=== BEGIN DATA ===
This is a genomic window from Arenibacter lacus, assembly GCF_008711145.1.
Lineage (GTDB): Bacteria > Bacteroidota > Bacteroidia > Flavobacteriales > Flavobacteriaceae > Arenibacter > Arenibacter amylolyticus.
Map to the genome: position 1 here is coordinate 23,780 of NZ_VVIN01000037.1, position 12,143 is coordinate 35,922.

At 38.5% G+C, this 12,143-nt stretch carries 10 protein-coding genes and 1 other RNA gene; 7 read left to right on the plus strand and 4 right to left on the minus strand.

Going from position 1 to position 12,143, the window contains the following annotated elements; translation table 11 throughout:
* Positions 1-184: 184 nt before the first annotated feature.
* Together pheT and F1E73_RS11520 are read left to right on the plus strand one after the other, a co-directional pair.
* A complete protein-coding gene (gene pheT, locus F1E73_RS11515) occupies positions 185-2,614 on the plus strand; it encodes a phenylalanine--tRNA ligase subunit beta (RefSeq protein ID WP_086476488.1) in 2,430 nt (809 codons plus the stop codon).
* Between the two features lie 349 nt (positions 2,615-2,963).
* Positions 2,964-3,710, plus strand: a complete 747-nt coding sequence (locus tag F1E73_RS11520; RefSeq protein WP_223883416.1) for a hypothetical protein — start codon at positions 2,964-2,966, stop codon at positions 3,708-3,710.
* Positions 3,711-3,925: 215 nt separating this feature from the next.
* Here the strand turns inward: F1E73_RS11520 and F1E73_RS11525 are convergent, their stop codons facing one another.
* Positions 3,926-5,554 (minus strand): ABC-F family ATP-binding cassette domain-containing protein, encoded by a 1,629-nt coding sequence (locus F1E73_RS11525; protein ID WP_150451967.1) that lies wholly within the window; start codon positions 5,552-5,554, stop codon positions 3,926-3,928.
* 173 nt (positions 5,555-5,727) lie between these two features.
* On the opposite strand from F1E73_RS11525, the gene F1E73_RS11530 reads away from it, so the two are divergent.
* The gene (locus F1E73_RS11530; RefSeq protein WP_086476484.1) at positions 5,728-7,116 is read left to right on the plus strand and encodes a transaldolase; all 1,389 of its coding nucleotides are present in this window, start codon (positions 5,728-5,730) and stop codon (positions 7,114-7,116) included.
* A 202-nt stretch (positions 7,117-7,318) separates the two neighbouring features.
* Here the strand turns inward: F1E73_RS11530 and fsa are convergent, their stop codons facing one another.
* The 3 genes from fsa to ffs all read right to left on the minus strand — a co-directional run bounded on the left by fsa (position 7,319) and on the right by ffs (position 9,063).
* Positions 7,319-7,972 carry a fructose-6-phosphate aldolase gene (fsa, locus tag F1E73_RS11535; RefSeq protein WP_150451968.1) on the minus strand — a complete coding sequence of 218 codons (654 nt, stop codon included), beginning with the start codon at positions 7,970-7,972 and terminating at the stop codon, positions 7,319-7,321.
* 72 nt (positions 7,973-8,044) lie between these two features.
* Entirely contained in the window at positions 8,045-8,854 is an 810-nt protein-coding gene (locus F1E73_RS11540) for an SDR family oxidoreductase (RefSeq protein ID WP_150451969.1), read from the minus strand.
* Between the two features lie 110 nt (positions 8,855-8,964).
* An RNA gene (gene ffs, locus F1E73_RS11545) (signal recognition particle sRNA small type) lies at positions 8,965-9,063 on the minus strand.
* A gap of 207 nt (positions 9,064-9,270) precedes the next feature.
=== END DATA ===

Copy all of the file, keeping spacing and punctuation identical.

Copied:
This is a genomic window from Arenibacter lacus, assembly GCF_008711145.1.
Lineage (GTDB): Bacteria > Bacteroidota > Bacteroidia > Flavobacteriales > Flavobacteriaceae > Arenibacter > Arenibacter amylolyticus.
Map to the genome: position 1 here is coordinate 23,780 of NZ_VVIN01000037.1, position 12,143 is coordinate 35,922.

At 38.5% G+C, this 12,143-nt stretch carries 10 protein-coding genes and 1 other RNA gene; 7 read left to right on the plus strand and 4 right to left on the minus strand.

Going from position 1 to position 12,143, the window contains the following annotated elements; translation table 11 throughout:
* Positions 1-184: 184 nt before the first annotated feature.
* Together pheT and F1E73_RS11520 are read left to right on the plus strand one after the other, a co-directional pair.
* A complete protein-coding gene (gene pheT, locus F1E73_RS11515) occupies positions 185-2,614 on the plus strand; it encodes a phenylalanine--tRNA ligase subunit beta (RefSeq protein ID WP_086476488.1) in 2,430 nt (809 codons plus the stop codon).
* Between the two features lie 349 nt (positions 2,615-2,963).
* Positions 2,964-3,710, plus strand: a complete 747-nt coding sequence (locus tag F1E73_RS11520; RefSeq protein WP_223883416.1) for a hypothetical protein — start codon at positions 2,964-2,966, stop codon at positions 3,708-3,710.
* Positions 3,711-3,925: 215 nt separating this feature from the next.
* Here the strand turns inward: F1E73_RS11520 and F1E73_RS11525 are convergent, their stop codons facing one another.
* Positions 3,926-5,554 (minus strand): ABC-F family ATP-binding cassette domain-containing protein, encoded by a 1,629-nt coding sequence (locus F1E73_RS11525; protein ID WP_150451967.1) that lies wholly within the window; start codon positions 5,552-5,554, stop codon positions 3,926-3,928.
* 173 nt (positions 5,555-5,727) lie between these two features.
* On the opposite strand from F1E73_RS11525, the gene F1E73_RS11530 reads away from it, so the two are divergent.
* The gene (locus F1E73_RS11530; RefSeq protein WP_086476484.1) at positions 5,728-7,116 is read left to right on the plus strand and encodes a transaldolase; all 1,389 of its coding nucleotides are present in this window, start codon (positions 5,728-5,730) and stop codon (positions 7,114-7,116) included.
* A 202-nt stretch (positions 7,117-7,318) separates the two neighbouring features.
* Here the strand turns inward: F1E73_RS11530 and fsa are convergent, their stop codons facing one another.
* The 3 genes from fsa to ffs all read right to left on the minus strand — a co-directional run bounded on the left by fsa (position 7,319) and on the right by ffs (position 9,063).
* Positions 7,319-7,972 carry a fructose-6-phosphate aldolase gene (fsa, locus tag F1E73_RS11535; RefSeq protein WP_150451968.1) on the minus strand — a complete coding sequence of 218 codons (654 nt, stop codon included), beginning with the start codon at positions 7,970-7,972 and terminating at the stop codon, positions 7,319-7,321.
* 72 nt (positions 7,973-8,044) lie between these two features.
* Entirely contained in the window at positions 8,045-8,854 is an 810-nt protein-coding gene (locus F1E73_RS11540) for an SDR family oxidoreductase (RefSeq protein ID WP_150451969.1), read from the minus strand.
* Between the two features lie 110 nt (positions 8,855-8,964).
* An RNA gene (gene ffs, locus F1E73_RS11545) (signal recognition particle sRNA small type) lies at positions 8,965-9,063 on the minus strand.
* A gap of 207 nt (positions 9,064-9,270) precedes the next feature.